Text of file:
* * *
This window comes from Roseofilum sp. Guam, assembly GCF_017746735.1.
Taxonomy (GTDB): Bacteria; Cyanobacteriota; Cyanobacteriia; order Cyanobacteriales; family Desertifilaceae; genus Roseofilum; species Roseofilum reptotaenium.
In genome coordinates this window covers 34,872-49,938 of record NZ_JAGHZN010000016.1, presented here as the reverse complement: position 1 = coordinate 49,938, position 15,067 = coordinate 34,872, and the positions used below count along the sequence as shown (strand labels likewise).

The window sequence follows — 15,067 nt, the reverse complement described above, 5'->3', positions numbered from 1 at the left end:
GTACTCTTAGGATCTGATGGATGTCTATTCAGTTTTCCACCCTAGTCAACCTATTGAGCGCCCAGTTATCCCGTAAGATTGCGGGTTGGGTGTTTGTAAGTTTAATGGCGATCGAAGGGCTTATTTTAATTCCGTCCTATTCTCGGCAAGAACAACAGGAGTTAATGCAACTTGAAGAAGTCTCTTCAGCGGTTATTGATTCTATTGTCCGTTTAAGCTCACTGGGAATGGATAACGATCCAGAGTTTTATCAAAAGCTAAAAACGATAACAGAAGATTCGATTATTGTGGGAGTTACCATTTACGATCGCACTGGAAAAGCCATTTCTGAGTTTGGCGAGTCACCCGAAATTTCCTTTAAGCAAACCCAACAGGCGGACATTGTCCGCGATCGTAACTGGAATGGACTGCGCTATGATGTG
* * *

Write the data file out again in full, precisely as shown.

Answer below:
This window comes from Roseofilum sp. Guam, assembly GCF_017746735.1.
Taxonomy (GTDB): Bacteria; Cyanobacteriota; Cyanobacteriia; order Cyanobacteriales; family Desertifilaceae; genus Roseofilum; species Roseofilum reptotaenium.
In genome coordinates this window covers 34,872-49,938 of record NZ_JAGHZN010000016.1, presented here as the reverse complement: position 1 = coordinate 49,938, position 15,067 = coordinate 34,872, and the positions used below count along the sequence as shown (strand labels likewise).

The window sequence follows — 15,067 nt, the reverse complement described above, 5'->3', positions numbered from 1 at the left end:
GTACTCTTAGGATCTGATGGATGTCTATTCAGTTTTCCACCCTAGTCAACCTATTGAGCGCCCAGTTATCCCGTAAGATTGCGGGTTGGGTGTTTGTAAGTTTAATGGCGATCGAAGGGCTTATTTTAATTCCGTCCTATTCTCGGCAAGAACAACAGGAGTTAATGCAACTTGAAGAAGTCTCTTCAGCGGTTATTGATTCTATTGTCCGTTTAAGCTCACTGGGAATGGATAACGATCCAGAGTTTTATCAAAAGCTAAAAACGATAACAGAAGATTCGATTATTGTGGGAGTTACCATTTACGATCGCACTGGAAAAGCCATTTCTGAGTTTGGCGAGTCACCCGAAATTTCCTTTAAGCAAACCCAACAGGCGGACATTGTCCGCGATCGTAACTGGAATGGACTGCGCTATGATGTG